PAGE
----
The physical types of open space presently designed are astonishingly limited: the swimming beach, the roadside picnic area, the woodland with “nature trails”, the grassed park dotted with trees and shrubbery, comprise the conventional range.
Great civilizations allocate open space to public and non-productive uses. Historically, this has included gardens, temple compounds, ceremonial grounds, outdoor markets, social places, gymnasia for exercise and recreation, burial grounds, hunting and wildlife reserves. All this land is now classified by planners as “public open space”, because the land is accessible and unbuilt. It is a term which ignores the distinction between parks and greenways. Parks are for protection (Fig. 4.1). Greenways are for movement. The reasons for making public open space are multifarious. Lynch, as quoted above, was right to protest that “the physical types of open space presently designed are astonishingly limited”.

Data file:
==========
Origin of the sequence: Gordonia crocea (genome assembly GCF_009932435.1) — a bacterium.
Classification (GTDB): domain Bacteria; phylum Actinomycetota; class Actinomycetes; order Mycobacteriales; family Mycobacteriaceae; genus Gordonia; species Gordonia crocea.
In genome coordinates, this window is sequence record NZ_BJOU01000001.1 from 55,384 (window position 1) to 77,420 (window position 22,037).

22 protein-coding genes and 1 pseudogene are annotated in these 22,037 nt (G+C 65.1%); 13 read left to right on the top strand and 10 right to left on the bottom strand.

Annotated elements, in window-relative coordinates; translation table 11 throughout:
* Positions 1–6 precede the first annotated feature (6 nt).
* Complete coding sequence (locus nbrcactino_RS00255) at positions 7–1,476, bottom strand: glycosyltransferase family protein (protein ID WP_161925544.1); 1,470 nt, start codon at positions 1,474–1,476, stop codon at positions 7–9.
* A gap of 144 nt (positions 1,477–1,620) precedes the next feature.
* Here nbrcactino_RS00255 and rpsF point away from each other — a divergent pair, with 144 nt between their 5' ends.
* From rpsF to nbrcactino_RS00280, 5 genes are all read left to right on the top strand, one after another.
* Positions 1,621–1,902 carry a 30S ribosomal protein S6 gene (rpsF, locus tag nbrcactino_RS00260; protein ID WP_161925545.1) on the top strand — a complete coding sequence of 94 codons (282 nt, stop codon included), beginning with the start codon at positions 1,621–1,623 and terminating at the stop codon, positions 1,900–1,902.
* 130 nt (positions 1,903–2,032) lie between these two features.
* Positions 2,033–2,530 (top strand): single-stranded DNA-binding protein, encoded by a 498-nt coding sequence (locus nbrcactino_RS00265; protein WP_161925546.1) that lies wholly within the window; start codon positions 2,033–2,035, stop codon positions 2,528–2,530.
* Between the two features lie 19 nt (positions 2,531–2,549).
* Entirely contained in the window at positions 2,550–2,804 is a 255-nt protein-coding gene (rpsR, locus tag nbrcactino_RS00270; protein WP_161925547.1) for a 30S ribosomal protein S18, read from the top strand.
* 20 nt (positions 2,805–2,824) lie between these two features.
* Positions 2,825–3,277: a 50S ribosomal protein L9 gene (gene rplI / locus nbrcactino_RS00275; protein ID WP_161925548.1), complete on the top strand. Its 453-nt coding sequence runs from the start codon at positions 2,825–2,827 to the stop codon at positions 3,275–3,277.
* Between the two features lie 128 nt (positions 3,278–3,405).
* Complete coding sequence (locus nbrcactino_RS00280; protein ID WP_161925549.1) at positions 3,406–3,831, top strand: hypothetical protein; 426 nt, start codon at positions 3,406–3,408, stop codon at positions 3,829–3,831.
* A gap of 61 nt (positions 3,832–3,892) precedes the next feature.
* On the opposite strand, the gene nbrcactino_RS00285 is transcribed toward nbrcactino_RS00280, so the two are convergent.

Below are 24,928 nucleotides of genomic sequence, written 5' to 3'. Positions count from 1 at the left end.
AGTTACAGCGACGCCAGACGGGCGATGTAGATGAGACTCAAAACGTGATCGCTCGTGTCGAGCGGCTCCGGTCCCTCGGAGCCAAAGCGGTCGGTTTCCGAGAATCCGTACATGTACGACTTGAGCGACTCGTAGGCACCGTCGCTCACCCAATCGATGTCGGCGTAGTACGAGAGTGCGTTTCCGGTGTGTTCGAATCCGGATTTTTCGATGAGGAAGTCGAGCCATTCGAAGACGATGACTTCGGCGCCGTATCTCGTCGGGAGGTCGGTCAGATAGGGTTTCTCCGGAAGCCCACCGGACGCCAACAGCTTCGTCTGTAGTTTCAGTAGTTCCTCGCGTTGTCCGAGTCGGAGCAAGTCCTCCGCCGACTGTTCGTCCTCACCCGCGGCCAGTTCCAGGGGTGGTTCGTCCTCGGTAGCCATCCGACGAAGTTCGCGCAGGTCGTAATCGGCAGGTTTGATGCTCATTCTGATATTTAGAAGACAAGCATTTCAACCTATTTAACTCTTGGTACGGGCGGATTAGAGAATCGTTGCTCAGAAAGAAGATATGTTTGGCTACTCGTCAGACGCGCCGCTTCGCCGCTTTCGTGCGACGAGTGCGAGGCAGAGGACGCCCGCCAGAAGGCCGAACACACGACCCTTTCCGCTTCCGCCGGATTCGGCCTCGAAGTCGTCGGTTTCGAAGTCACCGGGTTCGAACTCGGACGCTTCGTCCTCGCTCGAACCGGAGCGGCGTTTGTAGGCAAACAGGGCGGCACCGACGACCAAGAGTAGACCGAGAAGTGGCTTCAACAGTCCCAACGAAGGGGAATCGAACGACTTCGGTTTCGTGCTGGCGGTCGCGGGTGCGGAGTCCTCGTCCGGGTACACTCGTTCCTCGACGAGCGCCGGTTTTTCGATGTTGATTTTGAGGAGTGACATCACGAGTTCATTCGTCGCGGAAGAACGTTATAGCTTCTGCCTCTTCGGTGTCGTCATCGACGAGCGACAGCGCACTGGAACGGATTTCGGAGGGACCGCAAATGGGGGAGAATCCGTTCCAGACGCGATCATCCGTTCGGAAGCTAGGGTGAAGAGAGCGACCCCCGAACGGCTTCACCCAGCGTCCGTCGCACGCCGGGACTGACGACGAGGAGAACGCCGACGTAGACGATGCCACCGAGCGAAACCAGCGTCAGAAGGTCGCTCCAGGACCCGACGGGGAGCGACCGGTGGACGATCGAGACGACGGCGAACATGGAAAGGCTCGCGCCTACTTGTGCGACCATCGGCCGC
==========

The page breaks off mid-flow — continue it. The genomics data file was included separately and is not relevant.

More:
Parks take their name from the verb to impark, which means to surround with a hedge, fence or wall. Greenways, as discussed in the second half of this chapter, have characteristics indicated by the two components of the word: the land has environmental quality and it provides a route, for humans, animals or a natural process. Frequently, parks will be patches and greenways will be corridors.
Figure 4.1 Parks are for protection. Greenways are for movement. Both types of space can be public and open.